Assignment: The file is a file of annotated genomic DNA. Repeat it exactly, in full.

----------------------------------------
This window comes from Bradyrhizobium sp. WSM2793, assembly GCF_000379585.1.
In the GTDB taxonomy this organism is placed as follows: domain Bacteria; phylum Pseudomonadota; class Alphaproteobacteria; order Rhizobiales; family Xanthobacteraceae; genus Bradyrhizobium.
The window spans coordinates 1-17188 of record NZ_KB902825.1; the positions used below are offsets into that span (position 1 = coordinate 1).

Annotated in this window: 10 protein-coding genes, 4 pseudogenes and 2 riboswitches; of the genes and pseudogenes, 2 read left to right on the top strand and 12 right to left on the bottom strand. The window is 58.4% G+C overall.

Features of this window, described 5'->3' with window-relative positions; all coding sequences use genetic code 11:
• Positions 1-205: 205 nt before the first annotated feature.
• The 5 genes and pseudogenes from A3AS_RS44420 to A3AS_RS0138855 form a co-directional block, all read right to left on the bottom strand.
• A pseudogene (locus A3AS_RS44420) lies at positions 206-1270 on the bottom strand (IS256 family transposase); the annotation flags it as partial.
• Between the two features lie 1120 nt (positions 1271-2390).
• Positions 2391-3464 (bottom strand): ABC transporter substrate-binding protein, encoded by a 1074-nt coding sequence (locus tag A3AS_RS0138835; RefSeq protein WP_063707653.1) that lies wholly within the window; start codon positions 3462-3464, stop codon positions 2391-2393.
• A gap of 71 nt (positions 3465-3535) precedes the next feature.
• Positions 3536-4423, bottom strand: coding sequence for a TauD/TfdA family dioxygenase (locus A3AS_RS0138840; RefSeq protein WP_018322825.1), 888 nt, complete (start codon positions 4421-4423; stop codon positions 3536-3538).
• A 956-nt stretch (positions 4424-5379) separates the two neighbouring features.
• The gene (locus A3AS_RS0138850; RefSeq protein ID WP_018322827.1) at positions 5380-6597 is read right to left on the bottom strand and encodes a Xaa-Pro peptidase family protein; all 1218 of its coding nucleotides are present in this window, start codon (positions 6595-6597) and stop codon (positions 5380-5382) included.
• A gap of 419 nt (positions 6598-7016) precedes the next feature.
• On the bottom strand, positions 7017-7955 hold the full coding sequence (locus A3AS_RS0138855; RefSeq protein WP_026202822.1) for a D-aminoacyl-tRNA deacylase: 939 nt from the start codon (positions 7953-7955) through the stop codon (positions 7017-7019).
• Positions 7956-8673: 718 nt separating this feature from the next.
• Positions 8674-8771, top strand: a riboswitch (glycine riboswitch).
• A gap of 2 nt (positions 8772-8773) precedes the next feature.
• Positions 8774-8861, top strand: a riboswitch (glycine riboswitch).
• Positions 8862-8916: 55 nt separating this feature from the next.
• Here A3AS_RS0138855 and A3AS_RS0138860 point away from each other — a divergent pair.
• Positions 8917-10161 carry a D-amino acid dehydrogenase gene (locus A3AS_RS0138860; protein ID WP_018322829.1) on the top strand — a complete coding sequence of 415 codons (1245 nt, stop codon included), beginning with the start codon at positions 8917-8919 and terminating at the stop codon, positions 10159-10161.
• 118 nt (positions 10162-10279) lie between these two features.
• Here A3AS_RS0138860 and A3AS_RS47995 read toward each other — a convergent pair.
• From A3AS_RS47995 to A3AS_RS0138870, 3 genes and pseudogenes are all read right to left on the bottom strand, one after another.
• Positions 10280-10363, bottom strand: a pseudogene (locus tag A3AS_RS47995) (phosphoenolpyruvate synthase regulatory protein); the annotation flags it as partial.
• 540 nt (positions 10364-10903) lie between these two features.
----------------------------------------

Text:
This window comes from Bradyrhizobium sp. WSM2793, assembly GCF_000379585.1.
In the GTDB taxonomy this organism is placed as follows: domain Bacteria; phylum Pseudomonadota; class Alphaproteobacteria; order Rhizobiales; family Xanthobacteraceae; genus Bradyrhizobium.
The window spans coordinates 1-17188 of record NZ_KB902825.1; the positions used below are offsets into that span (position 1 = coordinate 1).

Annotated in this window: 10 protein-coding genes, 4 pseudogenes and 2 riboswitches; of the genes and pseudogenes, 2 read left to right on the top strand and 12 right to left on the bottom strand. The window is 58.4% G+C overall.

Features of this window, described 5'->3' with window-relative positions; all coding sequences use genetic code 11:
• Positions 1-205: 205 nt before the first annotated feature.
• The 5 genes and pseudogenes from A3AS_RS44420 to A3AS_RS0138855 form a co-directional block, all read right to left on the bottom strand.
• A pseudogene (locus A3AS_RS44420) lies at positions 206-1270 on the bottom strand (IS256 family transposase); the annotation flags it as partial.
• Between the two features lie 1120 nt (positions 1271-2390).
• Positions 2391-3464 (bottom strand): ABC transporter substrate-binding protein, encoded by a 1074-nt coding sequence (locus tag A3AS_RS0138835; RefSeq protein WP_063707653.1) that lies wholly within the window; start codon positions 3462-3464, stop codon positions 2391-2393.
• A gap of 71 nt (positions 3465-3535) precedes the next feature.
• Positions 3536-4423, bottom strand: coding sequence for a TauD/TfdA family dioxygenase (locus A3AS_RS0138840; RefSeq protein WP_018322825.1), 888 nt, complete (start codon positions 4421-4423; stop codon positions 3536-3538).
• A 956-nt stretch (positions 4424-5379) separates the two neighbouring features.
• The gene (locus A3AS_RS0138850; RefSeq protein ID WP_018322827.1) at positions 5380-6597 is read right to left on the bottom strand and encodes a Xaa-Pro peptidase family protein; all 1218 of its coding nucleotides are present in this window, start codon (positions 6595-6597) and stop codon (positions 5380-5382) included.
• A gap of 419 nt (positions 6598-7016) precedes the next feature.
• On the bottom strand, positions 7017-7955 hold the full coding sequence (locus A3AS_RS0138855; RefSeq protein WP_026202822.1) for a D-aminoacyl-tRNA deacylase: 939 nt from the start codon (positions 7953-7955) through the stop codon (positions 7017-7019).
• Positions 7956-8673: 718 nt separating this feature from the next.
• Positions 8674-8771, top strand: a riboswitch (glycine riboswitch).
• A gap of 2 nt (positions 8772-8773) precedes the next feature.
• Positions 8774-8861, top strand: a riboswitch (glycine riboswitch).
• Positions 8862-8916: 55 nt separating this feature from the next.
• Here A3AS_RS0138855 and A3AS_RS0138860 point away from each other — a divergent pair.
• Positions 8917-10161 carry a D-amino acid dehydrogenase gene (locus A3AS_RS0138860; protein ID WP_018322829.1) on the top strand — a complete coding sequence of 415 codons (1245 nt, stop codon included), beginning with the start codon at positions 8917-8919 and terminating at the stop codon, positions 10159-10161.
• 118 nt (positions 10162-10279) lie between these two features.
• Here A3AS_RS0138860 and A3AS_RS47995 read toward each other — a convergent pair.
• From A3AS_RS47995 to A3AS_RS0138870, 3 genes and pseudogenes are all read right to left on the bottom strand, one after another.
• Positions 10280-10363, bottom strand: a pseudogene (locus tag A3AS_RS47995) (phosphoenolpyruvate synthase regulatory protein); the annotation flags it as partial.
• 540 nt (positions 10364-10903) lie between these two features.